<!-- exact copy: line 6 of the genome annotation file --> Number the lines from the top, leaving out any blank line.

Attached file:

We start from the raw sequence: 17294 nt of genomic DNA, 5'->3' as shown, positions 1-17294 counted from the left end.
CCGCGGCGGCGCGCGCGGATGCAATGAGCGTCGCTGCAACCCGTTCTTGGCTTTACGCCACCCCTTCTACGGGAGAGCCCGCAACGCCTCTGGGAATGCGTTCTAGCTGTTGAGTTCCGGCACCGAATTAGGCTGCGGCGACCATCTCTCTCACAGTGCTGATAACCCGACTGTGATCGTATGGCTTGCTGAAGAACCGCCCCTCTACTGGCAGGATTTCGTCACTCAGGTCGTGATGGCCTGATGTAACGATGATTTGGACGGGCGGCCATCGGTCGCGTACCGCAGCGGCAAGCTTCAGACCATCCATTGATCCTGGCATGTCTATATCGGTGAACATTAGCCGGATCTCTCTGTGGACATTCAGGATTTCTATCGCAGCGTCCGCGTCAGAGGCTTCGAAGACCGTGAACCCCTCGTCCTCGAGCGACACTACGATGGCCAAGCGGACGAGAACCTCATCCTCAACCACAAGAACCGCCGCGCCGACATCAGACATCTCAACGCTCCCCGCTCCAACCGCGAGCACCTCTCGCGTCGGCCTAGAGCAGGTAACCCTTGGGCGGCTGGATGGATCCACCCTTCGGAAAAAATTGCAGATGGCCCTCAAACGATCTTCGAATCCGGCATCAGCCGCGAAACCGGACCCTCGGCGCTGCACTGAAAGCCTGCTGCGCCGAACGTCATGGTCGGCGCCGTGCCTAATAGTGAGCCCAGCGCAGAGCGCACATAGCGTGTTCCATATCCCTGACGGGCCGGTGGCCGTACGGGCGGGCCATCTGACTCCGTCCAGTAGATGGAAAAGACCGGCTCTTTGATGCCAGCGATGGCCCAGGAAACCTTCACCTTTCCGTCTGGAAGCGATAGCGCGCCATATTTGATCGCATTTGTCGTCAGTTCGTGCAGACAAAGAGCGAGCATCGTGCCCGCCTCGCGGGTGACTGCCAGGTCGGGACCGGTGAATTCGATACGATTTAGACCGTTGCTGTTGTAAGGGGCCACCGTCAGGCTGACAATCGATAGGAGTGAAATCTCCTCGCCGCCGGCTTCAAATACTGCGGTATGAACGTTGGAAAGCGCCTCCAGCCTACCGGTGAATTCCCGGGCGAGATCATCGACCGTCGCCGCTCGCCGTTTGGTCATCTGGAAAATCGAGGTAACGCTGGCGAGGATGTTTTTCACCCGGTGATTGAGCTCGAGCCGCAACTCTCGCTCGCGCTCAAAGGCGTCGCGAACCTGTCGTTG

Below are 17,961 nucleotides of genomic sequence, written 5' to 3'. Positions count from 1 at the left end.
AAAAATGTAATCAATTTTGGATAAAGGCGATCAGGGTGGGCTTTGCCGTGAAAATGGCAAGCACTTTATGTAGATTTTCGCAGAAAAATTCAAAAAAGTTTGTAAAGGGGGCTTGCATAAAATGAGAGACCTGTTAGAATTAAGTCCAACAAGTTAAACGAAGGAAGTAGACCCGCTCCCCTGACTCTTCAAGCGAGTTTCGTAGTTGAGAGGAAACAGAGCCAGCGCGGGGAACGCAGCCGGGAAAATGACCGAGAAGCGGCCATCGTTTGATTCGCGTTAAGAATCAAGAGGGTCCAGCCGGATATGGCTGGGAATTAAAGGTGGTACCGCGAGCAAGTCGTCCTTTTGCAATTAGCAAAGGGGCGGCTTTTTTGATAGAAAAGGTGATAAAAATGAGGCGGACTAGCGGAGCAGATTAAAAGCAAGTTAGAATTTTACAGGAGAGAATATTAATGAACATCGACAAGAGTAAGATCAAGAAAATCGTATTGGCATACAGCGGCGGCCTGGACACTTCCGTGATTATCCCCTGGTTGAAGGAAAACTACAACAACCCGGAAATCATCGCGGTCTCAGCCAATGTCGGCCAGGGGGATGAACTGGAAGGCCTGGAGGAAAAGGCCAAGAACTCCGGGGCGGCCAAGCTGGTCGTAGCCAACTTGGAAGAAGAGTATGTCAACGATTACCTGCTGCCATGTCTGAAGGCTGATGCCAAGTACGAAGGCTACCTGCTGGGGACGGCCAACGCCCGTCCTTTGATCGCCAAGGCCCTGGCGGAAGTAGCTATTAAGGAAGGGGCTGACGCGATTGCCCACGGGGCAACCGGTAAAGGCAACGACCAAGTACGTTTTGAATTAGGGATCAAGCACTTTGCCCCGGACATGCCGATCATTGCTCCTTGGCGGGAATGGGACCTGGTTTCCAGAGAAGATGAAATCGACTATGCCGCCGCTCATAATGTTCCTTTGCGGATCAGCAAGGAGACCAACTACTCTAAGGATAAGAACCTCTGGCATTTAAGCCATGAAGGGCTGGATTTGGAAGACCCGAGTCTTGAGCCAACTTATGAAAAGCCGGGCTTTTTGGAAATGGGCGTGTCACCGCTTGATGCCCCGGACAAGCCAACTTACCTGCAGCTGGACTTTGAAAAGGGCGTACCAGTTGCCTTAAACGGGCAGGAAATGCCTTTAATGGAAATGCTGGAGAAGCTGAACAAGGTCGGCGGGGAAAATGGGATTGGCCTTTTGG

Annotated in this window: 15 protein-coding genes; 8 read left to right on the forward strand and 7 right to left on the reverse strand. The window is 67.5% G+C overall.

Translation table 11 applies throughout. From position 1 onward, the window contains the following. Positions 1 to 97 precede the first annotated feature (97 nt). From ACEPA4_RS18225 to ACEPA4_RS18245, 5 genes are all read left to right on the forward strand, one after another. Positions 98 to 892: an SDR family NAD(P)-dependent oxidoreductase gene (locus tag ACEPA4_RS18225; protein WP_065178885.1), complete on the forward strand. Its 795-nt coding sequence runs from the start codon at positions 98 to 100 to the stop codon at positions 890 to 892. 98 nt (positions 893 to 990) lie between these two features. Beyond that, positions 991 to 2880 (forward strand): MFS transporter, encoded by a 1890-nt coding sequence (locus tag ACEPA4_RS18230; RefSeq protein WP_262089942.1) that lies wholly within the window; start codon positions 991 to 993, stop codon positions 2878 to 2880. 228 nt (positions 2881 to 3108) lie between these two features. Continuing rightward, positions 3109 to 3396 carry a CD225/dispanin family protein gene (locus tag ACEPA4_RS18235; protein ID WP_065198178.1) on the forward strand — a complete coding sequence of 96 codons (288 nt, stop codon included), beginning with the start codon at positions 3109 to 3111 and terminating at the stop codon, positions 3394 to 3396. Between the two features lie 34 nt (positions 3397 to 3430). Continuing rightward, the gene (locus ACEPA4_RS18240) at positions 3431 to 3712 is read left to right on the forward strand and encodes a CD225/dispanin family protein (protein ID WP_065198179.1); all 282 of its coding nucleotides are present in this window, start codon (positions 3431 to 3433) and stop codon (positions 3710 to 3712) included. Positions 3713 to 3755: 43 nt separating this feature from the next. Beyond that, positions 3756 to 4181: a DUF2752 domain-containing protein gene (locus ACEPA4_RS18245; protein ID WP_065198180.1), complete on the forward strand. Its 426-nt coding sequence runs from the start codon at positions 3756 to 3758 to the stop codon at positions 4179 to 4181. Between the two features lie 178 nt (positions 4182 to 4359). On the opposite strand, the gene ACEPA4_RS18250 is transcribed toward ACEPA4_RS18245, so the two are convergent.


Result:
Translation table 11 applies throughout. From position 1 onward, the window contains the following. Positions 1 to 97 precede the first annotated feature (97 nt). From ACEPA4_RS18225 to ACEPA4_RS18245, 5 genes are all read left to right on the forward strand, one after another. Positions 98 to 892: an SDR family NAD(P)-dependent oxidoreductase gene (locus tag ACEPA4_RS18225; protein WP_065178885.1), complete on the forward strand. Its 795-nt coding sequence runs from the start codon at positions 98 to 100 to the stop codon at positions 890 to 892. 98 nt (positions 893 to 990) lie between these two features. Beyond that, positions 991 to 2880 (forward strand): MFS transporter, encoded by a 1890-nt coding sequence (locus tag ACEPA4_RS18230; RefSeq protein WP_262089942.1) that lies wholly within the window; start codon positions 991 to 993, stop codon positions 2878 to 2880. 228 nt (positions 2881 to 3108) lie between these two features. Continuing rightward, positions 3109 to 3396 carry a CD225/dispanin family protein gene (locus tag ACEPA4_RS18235; protein ID WP_065198178.1) on the forward strand — a complete coding sequence of 96 codons (288 nt, stop codon included), beginning with the start codon at positions 3109 to 3111 and terminating at the stop codon, positions 3394 to 3396. Between the two features lie 34 nt (positions 3397 to 3430). Continuing rightward, the gene (locus ACEPA4_RS18240) at positions 3431 to 3712 is read left to right on the forward strand and encodes a CD225/dispanin family protein (protein ID WP_065198179.1); all 282 of its coding nucleotides are present in this window, start codon (positions 3431 to 3433) and stop codon (positions 3710 to 3712) included. Positions 3713 to 3755: 43 nt separating this feature from the next. Beyond that, positions 3756 to 4181: a DUF2752 domain-containing protein gene (locus ACEPA4_RS18245; protein ID WP_065198180.1), complete on the forward strand. Its 426-nt coding sequence runs from the start codon at positions 3756 to 3758 to the stop codon at positions 4179 to 4181. Between the two features lie 178 nt (positions 4182 to 4359). On the opposite strand, the gene ACEPA4_RS18250 is transcribed toward ACEPA4_RS18245, so the two are convergent.